13 December 2011

Book Review: The Rape of Nanking, by Iris Chang, ****

Japanese soldier beheading a Chinese man

In December 1937, in what was then the capital of China, one of the most brutal massacres in the long annals of wartime barbarity occurred. The Japanese army swept into the ancient city of Nanking (Nanjing) and within weeks not only looted and burned the defenseless city but systematically raped, tortured, and murdered many thousands of Chinese civilians. The story of this atrocity continues to be denied or minimized by the Japanese government, though some in Japan do recognize it. Based on extensive interviews with survivors and newly discovered documents in four different languages (many never before published), Iris Chang has written an emotional account of that disgraceful episode.


This is a deeply disturbing book to read. Chang writes in highly charged prose, where her emotions and deep resentment often take precedence over her factual research. This is a pity. Her effort is invaluable, she has exposed an Asian holocaust to the world. But her credibility is tarnished by her exaggerations. Not that these exaggerations change much in terms of the basic message she is trying to convey: there was a horrendous rape of Nanjing, the Japanese should acknowledge it and the world should know about it.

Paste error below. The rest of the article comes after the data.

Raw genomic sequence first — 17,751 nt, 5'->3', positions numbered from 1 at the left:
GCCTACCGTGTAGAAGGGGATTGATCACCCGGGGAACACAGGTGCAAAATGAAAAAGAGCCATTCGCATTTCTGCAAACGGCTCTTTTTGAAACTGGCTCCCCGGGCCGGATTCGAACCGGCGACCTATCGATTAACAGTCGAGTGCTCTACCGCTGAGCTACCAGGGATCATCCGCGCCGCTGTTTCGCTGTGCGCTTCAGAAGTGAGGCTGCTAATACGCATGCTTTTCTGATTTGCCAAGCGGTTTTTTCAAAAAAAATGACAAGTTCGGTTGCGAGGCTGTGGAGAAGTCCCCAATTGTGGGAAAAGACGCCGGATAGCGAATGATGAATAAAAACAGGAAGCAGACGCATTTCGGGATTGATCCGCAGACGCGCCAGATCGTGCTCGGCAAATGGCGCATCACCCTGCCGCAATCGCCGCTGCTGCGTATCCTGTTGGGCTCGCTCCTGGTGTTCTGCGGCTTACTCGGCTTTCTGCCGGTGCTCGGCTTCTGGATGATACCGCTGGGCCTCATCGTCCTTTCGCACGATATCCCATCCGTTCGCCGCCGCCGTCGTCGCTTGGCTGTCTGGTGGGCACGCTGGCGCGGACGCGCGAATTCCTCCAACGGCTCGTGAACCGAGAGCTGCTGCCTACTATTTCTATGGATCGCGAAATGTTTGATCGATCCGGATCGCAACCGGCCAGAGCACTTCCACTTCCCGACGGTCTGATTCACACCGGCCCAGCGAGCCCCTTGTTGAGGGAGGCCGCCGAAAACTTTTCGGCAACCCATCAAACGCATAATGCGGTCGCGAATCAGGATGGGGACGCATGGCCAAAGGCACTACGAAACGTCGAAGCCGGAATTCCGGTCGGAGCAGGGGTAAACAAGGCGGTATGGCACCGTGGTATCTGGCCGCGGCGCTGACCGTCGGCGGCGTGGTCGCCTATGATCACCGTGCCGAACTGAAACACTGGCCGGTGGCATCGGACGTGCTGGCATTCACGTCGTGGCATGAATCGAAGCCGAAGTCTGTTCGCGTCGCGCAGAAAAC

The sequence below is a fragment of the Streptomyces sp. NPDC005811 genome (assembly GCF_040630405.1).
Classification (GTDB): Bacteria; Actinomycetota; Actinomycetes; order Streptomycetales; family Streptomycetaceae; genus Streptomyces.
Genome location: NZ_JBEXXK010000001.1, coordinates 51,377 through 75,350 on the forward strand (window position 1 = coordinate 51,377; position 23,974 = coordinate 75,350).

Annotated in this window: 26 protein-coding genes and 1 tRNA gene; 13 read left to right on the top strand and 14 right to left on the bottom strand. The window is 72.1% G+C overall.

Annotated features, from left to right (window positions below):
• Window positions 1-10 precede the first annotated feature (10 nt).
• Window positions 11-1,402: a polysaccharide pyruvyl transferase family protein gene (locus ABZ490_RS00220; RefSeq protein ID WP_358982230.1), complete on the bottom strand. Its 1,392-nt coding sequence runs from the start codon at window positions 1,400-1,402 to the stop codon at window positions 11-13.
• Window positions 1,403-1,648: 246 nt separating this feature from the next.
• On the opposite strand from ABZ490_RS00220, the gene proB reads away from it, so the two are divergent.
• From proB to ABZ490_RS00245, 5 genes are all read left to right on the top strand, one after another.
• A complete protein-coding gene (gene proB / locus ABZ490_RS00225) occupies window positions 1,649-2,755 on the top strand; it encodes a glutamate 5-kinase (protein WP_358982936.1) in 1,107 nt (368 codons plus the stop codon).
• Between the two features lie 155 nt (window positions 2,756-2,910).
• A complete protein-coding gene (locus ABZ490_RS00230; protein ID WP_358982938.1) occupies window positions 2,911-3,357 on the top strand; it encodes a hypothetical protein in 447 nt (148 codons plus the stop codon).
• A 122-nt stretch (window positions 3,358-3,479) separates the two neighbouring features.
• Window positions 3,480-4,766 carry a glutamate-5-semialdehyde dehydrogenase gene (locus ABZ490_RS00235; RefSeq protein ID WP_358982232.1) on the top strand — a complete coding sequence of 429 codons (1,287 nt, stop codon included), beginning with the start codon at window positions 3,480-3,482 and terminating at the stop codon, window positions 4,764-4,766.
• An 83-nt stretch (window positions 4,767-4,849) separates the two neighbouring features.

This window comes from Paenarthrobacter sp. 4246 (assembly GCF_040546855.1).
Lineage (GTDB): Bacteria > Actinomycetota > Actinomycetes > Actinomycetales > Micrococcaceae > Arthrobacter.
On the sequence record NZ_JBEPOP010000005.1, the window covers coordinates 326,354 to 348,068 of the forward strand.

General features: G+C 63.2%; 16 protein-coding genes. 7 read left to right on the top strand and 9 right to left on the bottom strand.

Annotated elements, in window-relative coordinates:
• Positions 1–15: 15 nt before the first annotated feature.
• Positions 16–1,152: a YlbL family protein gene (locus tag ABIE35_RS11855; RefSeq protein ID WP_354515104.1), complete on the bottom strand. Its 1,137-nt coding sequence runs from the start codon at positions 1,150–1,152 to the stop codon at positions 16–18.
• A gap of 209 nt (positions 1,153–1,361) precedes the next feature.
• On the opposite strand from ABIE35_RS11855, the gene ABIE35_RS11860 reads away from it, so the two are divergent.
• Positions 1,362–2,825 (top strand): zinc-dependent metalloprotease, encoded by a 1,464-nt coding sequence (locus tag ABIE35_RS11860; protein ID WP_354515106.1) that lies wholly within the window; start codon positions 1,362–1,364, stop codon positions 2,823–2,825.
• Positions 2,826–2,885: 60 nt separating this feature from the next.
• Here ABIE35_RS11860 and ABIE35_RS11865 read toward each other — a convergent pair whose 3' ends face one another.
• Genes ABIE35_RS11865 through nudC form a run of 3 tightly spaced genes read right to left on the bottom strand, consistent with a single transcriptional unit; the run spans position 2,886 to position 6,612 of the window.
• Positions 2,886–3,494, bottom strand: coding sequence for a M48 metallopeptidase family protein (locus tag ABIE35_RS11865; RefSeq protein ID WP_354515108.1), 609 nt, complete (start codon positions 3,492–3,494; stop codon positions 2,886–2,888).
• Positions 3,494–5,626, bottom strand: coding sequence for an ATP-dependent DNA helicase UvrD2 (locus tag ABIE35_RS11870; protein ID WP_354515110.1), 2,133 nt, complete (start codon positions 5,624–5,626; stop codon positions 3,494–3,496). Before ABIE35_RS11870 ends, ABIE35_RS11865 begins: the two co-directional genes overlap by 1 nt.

I was flabbergasted when visiting the Yasukuni shrine in Tokyo: there, in the war museum, a panel lets visitors know that in Nanjing the Japanese authorities did not perpetrate any massacre, only some Chinese soldiers who hid under civilian clothes were dealt with severely... Amazing that democratic Japan, well into the XXI century, would still have this nonsense up in one of their most famous museums.

Nonetheless, Chang's case would have been stronger had she avoided hyping hard facts which are so stark and crude they did not need any hyping. In any case, this is a must-read for anyone interested in the Japanese campaign in China in the 1930s.

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